Diagnosis and Management of Rheumatic Diseases: BerlinCaseViewer at EULAR 2024

Medical progress often unfolds through small, steady steps rather than dramatic breakthroughs. That’s why staying up to date is essential: by researching, reading, discussing, and learning from one another. From June 12th to 15th, 2024, we answered the call of EULAR (European Alliance of Associations for Rheumatology) and headed to Vienna.

Under the Austrian patronage of Daniel Aletaha, rheumatologist and current president of EULAR, the annual congress took place. Let us share with you our top highlights from EULAR 2024.

EULAR 2024 at Messe Wien

EULAR is one of the most important platforms for scientific and clinical exchange in Europe, aimed at improving the lives of people with rheumatic and musculoskeletal diseases. Besides rheumatology, radiology plays a crucial role in diagnosis and treatment selection.

Rheumatology and Radiology: Is It axSpA or axPsA?

Technical advancements in imaging often lead to significant changes, including shifts in terminology. One example is the new classification of Bechterew’s disease into:

  • Non-radiographic axial spondyloarthritis (nr-axSpA)
  • Radiographic axial spondyloarthritis (r-axSpA)

The new term axSpA also encompasses early forms of the disease, before the spine shows signs of ossification (ankylosing spondylitis).

A similar issue has been a topic of discussion for some time among professional societies focused on axial spondyloarthritis (ASAS—Assessment of SpondyloArthritis international Society) and psoriatic arthritis (GRAPPA—Group for Research and Assessment of Psoriasis and Psoriatic Arthritis): Is it axSpA or axPsA?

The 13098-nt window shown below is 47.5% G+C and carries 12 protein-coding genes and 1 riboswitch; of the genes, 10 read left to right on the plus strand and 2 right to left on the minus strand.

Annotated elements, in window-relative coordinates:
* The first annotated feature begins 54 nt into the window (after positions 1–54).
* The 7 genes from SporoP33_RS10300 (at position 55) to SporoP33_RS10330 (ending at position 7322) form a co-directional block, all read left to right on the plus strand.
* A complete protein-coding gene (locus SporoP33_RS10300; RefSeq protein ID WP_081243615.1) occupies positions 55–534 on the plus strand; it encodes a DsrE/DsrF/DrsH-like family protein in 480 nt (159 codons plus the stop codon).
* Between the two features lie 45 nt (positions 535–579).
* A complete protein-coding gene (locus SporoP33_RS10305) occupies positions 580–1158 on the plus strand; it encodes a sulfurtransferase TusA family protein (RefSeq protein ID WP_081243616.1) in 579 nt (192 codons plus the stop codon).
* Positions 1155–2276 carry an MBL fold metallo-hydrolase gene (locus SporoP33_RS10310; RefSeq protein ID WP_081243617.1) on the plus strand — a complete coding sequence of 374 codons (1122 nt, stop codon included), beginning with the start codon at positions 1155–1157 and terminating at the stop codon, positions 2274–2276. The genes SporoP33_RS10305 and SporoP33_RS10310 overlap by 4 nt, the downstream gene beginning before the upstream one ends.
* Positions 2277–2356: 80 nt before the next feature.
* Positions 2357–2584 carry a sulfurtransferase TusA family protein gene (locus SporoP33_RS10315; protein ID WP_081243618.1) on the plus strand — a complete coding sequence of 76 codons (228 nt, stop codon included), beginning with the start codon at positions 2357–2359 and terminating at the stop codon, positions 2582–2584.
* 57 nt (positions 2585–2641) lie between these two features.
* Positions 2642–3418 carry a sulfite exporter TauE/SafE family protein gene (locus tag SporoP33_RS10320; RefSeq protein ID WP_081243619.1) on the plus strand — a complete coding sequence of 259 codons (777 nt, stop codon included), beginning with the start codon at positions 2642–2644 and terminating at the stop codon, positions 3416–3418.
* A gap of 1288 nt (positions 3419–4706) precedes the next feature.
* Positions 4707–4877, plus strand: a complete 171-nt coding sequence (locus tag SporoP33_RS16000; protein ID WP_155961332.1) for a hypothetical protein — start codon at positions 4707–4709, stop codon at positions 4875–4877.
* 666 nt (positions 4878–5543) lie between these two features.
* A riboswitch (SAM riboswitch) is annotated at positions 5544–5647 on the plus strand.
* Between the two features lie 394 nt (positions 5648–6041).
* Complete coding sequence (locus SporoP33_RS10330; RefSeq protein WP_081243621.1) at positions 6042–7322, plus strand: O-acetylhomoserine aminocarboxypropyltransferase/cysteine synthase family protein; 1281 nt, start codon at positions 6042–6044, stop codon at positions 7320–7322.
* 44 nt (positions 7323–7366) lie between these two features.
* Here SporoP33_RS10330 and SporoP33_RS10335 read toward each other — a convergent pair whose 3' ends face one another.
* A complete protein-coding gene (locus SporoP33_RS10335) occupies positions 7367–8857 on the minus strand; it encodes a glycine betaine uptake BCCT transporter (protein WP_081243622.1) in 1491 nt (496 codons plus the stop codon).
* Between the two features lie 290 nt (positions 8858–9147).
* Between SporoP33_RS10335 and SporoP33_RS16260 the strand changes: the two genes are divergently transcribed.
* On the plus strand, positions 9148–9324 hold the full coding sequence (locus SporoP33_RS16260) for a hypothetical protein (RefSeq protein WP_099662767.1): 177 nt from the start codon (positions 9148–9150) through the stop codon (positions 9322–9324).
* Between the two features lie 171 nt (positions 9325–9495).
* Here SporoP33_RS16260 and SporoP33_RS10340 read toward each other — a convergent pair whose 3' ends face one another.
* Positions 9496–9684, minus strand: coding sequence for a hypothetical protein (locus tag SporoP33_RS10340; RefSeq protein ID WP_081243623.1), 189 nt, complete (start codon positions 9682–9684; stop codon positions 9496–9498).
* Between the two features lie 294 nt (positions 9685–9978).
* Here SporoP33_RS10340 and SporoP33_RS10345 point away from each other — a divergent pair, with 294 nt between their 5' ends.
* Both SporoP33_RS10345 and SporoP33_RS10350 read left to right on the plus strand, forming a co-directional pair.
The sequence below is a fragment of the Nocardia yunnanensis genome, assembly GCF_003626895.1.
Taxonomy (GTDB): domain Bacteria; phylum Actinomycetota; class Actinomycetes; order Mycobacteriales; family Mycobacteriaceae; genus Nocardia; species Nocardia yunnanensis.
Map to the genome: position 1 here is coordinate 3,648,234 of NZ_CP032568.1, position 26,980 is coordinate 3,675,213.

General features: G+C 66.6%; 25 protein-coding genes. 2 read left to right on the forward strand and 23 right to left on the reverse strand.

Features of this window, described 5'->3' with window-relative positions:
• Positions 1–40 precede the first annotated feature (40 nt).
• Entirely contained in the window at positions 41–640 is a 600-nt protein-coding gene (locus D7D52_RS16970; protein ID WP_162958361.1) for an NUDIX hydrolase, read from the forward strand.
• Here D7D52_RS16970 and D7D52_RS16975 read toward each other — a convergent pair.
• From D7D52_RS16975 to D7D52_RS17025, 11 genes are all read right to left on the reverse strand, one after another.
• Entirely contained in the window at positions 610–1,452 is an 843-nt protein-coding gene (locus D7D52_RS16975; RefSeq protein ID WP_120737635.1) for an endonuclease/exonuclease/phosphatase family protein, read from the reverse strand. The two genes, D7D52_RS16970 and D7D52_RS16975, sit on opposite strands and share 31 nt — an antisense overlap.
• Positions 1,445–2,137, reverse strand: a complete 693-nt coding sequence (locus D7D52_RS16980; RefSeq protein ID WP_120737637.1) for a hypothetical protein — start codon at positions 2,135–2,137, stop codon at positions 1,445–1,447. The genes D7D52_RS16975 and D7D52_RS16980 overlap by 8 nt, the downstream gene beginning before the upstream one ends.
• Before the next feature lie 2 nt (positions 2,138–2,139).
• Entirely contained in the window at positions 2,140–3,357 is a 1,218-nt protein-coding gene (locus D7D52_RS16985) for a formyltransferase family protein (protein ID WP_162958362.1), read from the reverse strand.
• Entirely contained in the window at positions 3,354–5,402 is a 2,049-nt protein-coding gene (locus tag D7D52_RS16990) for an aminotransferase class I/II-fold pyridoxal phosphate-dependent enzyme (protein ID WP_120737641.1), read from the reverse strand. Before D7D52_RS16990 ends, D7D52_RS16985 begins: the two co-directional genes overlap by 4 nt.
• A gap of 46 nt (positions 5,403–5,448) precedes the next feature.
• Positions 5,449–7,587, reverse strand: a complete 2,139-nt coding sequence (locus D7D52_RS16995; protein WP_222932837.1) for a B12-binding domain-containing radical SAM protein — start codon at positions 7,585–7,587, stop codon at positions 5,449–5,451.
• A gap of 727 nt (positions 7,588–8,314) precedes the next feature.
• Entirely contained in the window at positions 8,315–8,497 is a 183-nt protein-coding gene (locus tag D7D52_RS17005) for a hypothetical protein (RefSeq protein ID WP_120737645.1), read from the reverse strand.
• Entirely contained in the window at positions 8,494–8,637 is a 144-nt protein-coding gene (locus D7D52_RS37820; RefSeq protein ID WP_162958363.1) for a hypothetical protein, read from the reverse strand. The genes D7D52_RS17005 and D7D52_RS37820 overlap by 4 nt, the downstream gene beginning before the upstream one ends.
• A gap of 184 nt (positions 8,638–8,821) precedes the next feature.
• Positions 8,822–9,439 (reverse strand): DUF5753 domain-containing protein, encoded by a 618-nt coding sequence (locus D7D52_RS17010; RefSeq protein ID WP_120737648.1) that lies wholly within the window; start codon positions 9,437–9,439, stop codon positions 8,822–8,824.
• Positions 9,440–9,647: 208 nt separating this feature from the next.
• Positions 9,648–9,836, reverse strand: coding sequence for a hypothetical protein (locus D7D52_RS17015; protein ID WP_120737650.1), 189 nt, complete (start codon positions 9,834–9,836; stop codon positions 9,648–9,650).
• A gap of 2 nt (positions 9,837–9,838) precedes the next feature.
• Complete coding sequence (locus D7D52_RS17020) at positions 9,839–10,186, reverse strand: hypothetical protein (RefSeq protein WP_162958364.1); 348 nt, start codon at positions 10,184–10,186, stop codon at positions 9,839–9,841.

One EULAR session evolved around the question: How can we distinguish between axial spondyloarthritis and axial psoriatic arthritis, and what commonalities exist? Could they possibly be the same disease with different phenotypes?

This intriguing session was chaired by rheumatologist Dennis McGonagle from Leeds, United Kingdom, and rheumatologist Gizem Ayan from Ankara, Türkiye. Rheumatologist Phillippe Carron from Ghent, Belgium, provided a comprehensive overview of axial involvement patterns. He highlighted some similarities between axPsA and axSpA through imaging findings, but also pointed out distinct differences in the lesions.

Rheumatologist Sofia Ramiro traveled from Leiden, Netherlands, to present current results from clinical research. She emphasized the need for further studies, particularly to explore the efficacy of biologics such as interleukin-23 inhibitors. Similarly, rheumatologist Catarina Abreu from Lisbon presented various phenotypes of axPsA and concluded by stressing the importance of refining the classification criteria for axPsA.

This is where current research comes into play—highlighted by the AXIS study presented by rheumatologist Murat Torgutalp from Charité hospital, Berlin, Germany. Specialists from the BerlinCaseViewer team are also involved in this study, including Torsten Diekhoff (Radiology), Kay G. Hermann (Radiology), and Denis Poddubnyy (Rheumatology).

Preliminary study findings are indeed interesting: Axial psoriatic arthritis often goes hand in hand with elevated levels of C-reactive protein (CRP) and positive results for HLA-B27, alongside back pain, often linked with inflammatory and structural lesions in the sacroiliac joints and along the spine. Such changes can also be detected using imaging techniques.

Interactive Sessions With BerlinCaseViewer

Participants keen to experience the synergy of rheumatology and radiology in action were well served by interactive sessions supported by the BerlinCaseViewer app.

Presentation at EULAR: axSpA vs. axPsA

#1 SpA and Imaging